Can you tell us about your new book?
It’s called All Together Now and it is about a community choir in a small provincial town. That town is dying slowly, the choir is on its last legs but one last ditch recruitment drive brings in some new blood. The three main characters – Tracey, Annie and Bennett – are all struggling with different sorts of loneliness. This is the story of how they, the choir and the town itself are all brought back to life.
What was your inspiration for All Together Now?
I belong to a choir! The novel started out as something slightly different. My first book, The Hive, was about a group of mothers in a primary school. The plan was that the next would deal with the next stage, of the empty nest. It is something that I and most of my friends are now facing and it is an interesting, challenging but in many ways positive time. Anyway, one by one all my characters seemed to sign up for a bit of singing, and the choir seemed a good enough metaphor for the process of finding your own voice. I have watched in my own choir how lives have been transformed – just a little bit- and a community has been built through the power of song and I find it extraordinary moving. Also, just as importantly, it’s very funny…..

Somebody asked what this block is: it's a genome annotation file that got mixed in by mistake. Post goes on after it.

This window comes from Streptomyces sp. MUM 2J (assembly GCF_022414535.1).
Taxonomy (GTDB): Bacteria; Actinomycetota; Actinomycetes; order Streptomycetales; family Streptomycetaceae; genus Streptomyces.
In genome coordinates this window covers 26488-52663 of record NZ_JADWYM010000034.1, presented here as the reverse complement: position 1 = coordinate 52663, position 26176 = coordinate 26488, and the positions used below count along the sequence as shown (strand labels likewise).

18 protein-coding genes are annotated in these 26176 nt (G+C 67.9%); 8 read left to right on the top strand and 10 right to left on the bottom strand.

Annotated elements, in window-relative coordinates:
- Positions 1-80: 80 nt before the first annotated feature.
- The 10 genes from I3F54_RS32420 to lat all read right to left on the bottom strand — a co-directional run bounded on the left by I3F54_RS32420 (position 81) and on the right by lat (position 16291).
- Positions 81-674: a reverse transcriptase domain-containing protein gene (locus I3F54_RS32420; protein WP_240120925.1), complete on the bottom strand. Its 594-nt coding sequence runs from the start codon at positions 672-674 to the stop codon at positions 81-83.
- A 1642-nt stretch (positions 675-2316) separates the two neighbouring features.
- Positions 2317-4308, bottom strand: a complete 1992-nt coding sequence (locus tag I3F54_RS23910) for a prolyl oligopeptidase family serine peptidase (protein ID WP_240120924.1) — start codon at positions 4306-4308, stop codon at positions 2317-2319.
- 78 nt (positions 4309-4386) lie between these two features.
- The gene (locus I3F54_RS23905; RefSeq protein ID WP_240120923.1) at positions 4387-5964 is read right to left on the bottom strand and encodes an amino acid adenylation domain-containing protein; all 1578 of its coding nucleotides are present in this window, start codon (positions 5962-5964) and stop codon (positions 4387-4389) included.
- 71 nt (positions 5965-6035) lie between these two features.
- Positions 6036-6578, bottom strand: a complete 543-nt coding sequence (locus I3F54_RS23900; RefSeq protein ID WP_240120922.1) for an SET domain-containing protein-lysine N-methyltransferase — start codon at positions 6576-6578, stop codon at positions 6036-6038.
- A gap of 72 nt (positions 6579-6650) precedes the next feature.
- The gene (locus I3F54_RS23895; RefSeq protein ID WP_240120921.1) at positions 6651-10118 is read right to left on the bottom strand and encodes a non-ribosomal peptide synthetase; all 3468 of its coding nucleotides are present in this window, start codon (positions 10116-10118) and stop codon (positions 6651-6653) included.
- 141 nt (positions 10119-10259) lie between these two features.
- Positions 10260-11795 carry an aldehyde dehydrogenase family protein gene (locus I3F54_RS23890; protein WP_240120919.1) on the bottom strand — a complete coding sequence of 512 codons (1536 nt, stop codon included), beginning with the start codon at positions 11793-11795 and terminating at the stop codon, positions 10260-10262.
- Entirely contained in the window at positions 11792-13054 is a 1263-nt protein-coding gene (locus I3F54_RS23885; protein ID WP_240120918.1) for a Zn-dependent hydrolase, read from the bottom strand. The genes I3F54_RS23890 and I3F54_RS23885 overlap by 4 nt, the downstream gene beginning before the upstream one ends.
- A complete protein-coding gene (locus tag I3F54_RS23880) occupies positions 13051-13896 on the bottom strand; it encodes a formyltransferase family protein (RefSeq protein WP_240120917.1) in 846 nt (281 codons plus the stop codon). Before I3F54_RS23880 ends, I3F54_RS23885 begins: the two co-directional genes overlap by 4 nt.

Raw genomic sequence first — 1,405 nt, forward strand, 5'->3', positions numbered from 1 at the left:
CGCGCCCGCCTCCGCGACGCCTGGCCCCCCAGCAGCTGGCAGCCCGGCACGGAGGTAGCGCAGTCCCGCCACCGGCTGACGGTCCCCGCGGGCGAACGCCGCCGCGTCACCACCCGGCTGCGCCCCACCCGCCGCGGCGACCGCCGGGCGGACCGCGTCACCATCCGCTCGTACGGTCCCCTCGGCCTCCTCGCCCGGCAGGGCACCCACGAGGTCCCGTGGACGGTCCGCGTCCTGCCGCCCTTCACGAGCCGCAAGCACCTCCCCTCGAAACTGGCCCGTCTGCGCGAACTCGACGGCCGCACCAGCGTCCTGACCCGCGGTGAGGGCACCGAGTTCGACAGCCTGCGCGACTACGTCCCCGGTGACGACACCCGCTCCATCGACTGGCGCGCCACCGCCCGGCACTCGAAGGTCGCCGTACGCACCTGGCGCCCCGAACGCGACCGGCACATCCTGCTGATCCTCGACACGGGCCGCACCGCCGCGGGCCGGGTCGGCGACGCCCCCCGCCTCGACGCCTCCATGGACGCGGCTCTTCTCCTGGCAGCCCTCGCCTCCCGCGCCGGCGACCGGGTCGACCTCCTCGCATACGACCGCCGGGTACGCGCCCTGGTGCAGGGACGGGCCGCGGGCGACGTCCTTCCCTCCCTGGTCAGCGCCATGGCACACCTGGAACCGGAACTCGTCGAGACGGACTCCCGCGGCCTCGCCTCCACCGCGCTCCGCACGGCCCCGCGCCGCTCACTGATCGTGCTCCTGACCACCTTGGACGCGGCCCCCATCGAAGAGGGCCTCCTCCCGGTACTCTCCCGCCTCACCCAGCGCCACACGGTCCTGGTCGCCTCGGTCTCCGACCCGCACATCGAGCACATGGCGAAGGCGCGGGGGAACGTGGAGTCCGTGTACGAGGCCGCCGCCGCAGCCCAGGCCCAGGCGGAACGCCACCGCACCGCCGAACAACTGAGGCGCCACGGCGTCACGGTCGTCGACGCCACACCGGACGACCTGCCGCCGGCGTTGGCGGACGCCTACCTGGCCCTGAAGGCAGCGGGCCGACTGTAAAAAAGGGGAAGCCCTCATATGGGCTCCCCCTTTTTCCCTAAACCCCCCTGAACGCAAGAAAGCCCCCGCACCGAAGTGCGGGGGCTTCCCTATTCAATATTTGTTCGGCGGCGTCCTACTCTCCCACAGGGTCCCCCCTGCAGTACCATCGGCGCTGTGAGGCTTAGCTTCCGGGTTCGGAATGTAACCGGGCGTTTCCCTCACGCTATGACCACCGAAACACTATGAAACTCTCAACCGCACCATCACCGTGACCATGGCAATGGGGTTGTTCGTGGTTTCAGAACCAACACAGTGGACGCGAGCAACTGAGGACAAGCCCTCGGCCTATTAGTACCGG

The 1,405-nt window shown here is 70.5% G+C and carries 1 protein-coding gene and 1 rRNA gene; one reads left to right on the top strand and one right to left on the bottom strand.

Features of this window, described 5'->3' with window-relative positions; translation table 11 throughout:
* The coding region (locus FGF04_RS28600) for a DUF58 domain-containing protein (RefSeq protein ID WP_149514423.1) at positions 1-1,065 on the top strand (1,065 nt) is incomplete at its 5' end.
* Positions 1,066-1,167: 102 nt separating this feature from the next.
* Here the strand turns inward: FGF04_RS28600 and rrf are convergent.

What has been your greatest experience of being a published writer?
Well, all of it is rather astonishing. I have come to this business very late and sometimes have to pinch myself. But it is probably just that moment when you hold the published copy in your hands for the first time – not quite as thrilling as holding your own babies, but it might just be the next best thing.
What advice would you give to aspiring authors?
In the nicest possible way: get on with it. There is no point in thinking you might want to write and want to be published. Nothing can possibly happen unless you create something yourself. So get writing, and when you’ve got writing, keep writing. The whole time you are trying, you are learning and a breakthrough can come at any point.
What was the first book you ever bought yourself?
That’s quite hard to answer, because I went to the library every Saturday morning from the age of 4 until about 15 so although I read three or four books a week, I didn’t actually own very many. I do, however, remember saving up for all the Laura Ingalls Wilder books. They were my absolute favourite and I read and re read and re re read them all.
What was the last book you read?
The new Anne Tyler, A Spool of Blue Thread – absolutely beautiful description of one ordinary family which, like all ordinary families, is extraordinary in its own way.
Finally, what are you working on at the moment?
A third novel is cooking away gently. It will be a three generation family saga, from the 1960s to now, but with a narrative twist. I won’t go further than that…..
Gill Hornby is the author of The Hive and All Together Now which is published by Little, Brown on 4th June, £14.99